Christianity 201

February 21, 2014

Jesus, What Can I Give, What Can I Bring?

I will offer up my life
In spirit and truth,
Pouring out the oil of love
As my worship to You.

In surrender I must give my every part;
Lord, receive the sacrifice
Of a broken heart.

Jesus, what can I give, what can I bring
To so faithful a friend, to so loving a King?
Savior, what can be said, what can be sung
As a praise of Your name
For the things You have done?

Oh my words could not tell, not even in part
Of the debt of love that is owed
By this thankful heart.

You deserve my every breath
For You’ve paid the great cost;
Giving up Your life to death,
Even death on a cross.

You took all my shame away,
There defeated my sin
Opened up the gates of heaven
And have beckoned me in.

Jesus, what can I give, what can I bring
To so faithful a friend, to so loving a King?
Savior, what can be said, what can be sung
As a praise of Your name
For the things You have done?

Oh my words could not tell, not even in part
Of the debt of love that is owed
By this thankful heart.

Matt Redman’s song, I Will Offer Up My Life has been one of my all time favorites since I heard it the first time at a Christian summer camp. But I hadn’t thought of it lately until I found this verse, the first part of Micah 6:6:

What offering should I bring
when I bow down to worship
    the Lord God Most High? (CEV)

What must I bring when I come to meet with the Lord?
    What must I do when I bow down to God above? (ERV)

 Wherewith shall I come before the Lord, and bow myself before the high God? (KJV)

How can I stand up before God
    and show proper respect to the high God? (Message)

What can we bring to the Lord?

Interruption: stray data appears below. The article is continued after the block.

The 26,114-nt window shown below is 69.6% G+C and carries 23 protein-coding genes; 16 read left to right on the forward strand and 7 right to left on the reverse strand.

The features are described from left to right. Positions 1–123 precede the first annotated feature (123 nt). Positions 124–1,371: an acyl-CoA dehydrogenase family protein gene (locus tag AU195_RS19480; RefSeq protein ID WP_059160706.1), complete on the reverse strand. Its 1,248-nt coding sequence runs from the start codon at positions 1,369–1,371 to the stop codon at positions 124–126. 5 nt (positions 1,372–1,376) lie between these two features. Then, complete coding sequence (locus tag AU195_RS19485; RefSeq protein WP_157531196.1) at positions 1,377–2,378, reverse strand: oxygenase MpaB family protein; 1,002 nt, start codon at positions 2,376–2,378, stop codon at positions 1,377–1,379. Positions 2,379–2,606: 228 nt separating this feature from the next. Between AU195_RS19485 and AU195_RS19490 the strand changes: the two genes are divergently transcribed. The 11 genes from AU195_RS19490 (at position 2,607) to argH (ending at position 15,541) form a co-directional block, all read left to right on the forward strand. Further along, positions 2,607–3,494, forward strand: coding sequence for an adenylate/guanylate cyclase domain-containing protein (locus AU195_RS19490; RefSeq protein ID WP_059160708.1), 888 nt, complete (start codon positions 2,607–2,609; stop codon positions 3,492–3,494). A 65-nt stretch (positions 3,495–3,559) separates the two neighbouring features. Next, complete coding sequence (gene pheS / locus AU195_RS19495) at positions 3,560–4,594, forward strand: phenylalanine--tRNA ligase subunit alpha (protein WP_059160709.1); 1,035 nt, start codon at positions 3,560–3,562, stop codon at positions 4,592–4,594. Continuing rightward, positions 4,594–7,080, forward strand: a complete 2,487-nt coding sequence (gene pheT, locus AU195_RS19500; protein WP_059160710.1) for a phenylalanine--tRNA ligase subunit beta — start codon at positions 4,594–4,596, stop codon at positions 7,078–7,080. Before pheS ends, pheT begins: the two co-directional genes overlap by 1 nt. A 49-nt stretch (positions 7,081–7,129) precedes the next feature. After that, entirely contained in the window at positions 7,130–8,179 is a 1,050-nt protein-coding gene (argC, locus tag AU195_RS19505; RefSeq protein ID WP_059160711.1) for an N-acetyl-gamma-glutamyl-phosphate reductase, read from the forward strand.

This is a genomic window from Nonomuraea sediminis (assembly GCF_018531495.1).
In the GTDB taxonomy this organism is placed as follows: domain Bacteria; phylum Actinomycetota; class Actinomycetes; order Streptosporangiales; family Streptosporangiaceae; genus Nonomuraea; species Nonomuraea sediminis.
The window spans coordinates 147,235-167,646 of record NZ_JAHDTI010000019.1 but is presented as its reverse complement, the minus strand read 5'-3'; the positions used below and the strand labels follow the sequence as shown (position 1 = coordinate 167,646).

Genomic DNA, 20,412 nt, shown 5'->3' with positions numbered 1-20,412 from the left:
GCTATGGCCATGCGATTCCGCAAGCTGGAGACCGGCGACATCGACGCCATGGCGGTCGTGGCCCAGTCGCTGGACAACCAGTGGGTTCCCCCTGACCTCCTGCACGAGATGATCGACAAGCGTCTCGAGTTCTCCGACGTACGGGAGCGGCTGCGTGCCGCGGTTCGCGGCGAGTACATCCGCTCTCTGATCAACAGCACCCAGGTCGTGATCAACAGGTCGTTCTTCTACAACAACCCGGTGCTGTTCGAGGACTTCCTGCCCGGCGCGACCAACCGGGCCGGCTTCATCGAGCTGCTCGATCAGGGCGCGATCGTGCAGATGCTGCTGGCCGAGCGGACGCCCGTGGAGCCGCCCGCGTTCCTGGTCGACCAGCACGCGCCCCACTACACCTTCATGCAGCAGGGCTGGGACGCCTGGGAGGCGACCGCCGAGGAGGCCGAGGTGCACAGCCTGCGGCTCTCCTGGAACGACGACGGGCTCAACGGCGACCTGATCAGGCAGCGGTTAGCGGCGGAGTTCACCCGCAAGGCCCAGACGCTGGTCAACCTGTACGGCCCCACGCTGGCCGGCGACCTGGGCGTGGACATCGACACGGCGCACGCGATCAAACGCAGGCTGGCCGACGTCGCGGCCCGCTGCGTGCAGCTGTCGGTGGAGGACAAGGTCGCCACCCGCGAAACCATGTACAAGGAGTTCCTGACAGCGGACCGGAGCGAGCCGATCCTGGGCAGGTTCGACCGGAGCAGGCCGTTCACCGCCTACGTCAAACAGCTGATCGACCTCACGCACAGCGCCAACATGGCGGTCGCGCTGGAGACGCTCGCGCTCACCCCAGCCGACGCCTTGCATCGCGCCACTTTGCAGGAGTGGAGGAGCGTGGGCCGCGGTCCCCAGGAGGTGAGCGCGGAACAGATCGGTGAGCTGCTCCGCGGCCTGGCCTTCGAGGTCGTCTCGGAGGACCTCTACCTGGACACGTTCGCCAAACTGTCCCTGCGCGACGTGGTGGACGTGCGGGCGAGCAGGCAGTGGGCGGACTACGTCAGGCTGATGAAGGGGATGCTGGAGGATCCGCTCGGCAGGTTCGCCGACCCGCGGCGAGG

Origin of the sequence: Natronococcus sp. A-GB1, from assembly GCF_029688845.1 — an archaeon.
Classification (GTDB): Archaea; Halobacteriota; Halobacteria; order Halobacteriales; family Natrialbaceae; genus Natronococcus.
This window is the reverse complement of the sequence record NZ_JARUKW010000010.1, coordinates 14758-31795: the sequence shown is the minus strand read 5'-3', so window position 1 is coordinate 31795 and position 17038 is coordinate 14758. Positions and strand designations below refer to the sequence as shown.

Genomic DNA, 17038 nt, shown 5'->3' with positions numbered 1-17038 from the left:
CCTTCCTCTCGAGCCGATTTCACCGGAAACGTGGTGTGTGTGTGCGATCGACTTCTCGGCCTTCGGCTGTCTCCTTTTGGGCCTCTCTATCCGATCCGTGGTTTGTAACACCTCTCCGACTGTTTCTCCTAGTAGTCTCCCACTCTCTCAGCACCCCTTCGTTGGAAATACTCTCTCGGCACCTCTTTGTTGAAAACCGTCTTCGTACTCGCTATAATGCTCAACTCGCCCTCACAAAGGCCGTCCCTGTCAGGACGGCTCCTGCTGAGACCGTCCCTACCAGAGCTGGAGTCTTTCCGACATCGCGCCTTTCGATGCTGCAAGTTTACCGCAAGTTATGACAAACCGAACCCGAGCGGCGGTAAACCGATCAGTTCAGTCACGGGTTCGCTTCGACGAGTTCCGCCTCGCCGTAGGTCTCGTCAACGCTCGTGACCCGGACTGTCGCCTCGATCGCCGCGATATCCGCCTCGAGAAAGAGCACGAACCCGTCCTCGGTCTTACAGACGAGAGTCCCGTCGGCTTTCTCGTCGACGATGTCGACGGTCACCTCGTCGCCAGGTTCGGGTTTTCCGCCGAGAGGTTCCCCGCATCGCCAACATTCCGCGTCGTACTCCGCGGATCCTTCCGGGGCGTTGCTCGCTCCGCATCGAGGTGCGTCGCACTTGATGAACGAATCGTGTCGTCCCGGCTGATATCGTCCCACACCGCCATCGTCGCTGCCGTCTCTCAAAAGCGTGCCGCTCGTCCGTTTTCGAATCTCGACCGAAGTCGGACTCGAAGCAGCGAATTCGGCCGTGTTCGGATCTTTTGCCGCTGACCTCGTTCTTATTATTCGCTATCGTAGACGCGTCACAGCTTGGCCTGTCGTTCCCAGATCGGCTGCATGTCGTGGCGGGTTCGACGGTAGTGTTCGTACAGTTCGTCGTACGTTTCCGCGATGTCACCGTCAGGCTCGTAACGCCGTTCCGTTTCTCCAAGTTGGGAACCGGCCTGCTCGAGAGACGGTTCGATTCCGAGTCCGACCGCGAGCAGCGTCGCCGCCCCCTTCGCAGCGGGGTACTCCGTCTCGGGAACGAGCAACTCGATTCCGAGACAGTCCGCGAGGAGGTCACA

What kind of offerings should we give him? (NLT)

With what should I approach the Lord
        and bow down before God on high? (CEV)

I’ve included several translations of the one phrase this time, each slightly different and each gives us pause to think about this rhetorical question. Of course, there is nothing of earthly value — things that would have worth to us — that is not already his to begin with.

The passage continues to ask questions,

6b Shall I come before him with burnt offerings,
    with calves a year old?
Will the Lord be pleased with thousands of rams,
    with ten thousand rivers of olive oil?
Shall I offer my firstborn for my transgression,
    the fruit of my body for the sin of my soul? (NIV)

and then answers the rhetorical question,

Human being, you have already been told
what is good, what Adonai demands of you —
no more than to act justly, love grace
and walk in purity with your God. (CJB)

No, O people, the Lord has told you what is good,
    and this is what he requires of you:
to do what is right, to love mercy,
    and to walk humbly with your God. (NLT)

In another song, The Heart of Worship, the same songwriter, Matt Redman writes these lines:

I’ll bring You more than a song
For a song in itself
Is not what You have required
You search much deeper within
Through the way things appear
You’re looking into my heart.

God doesn’t want our material offerings, he wants us to do justice, love mercy, walk humbly; all of these are attitudes of the heart. Dare I say that if our righteousness is as filthy rags, sometimes our offerings may not be much better. Our best may be pursuing justice, pursuing mercy, striving to attain humility.

At this point, someone will ask, ‘Then where is God’s own justice satisfied?’ The answer is, simply, ‘Jesus.’

Heb. 10:11 Under the old covenant, the priest stands and ministers before the altar day after day, offering the same sacrifices again and again, which can never take away sins. 12 But our High Priest offered himself to God as a single sacrifice for sins, good for all time. Then he sat down in the place of honor at God’s right hand.

Really, if you want a test case, the best one is this: If you can bring it to God, carrying it in your hands, it’s probably not what he wants. As to satisfying the requirements of the law, the test case is: Your standing before God is not based on anything that you do, but is based on what he has done for you.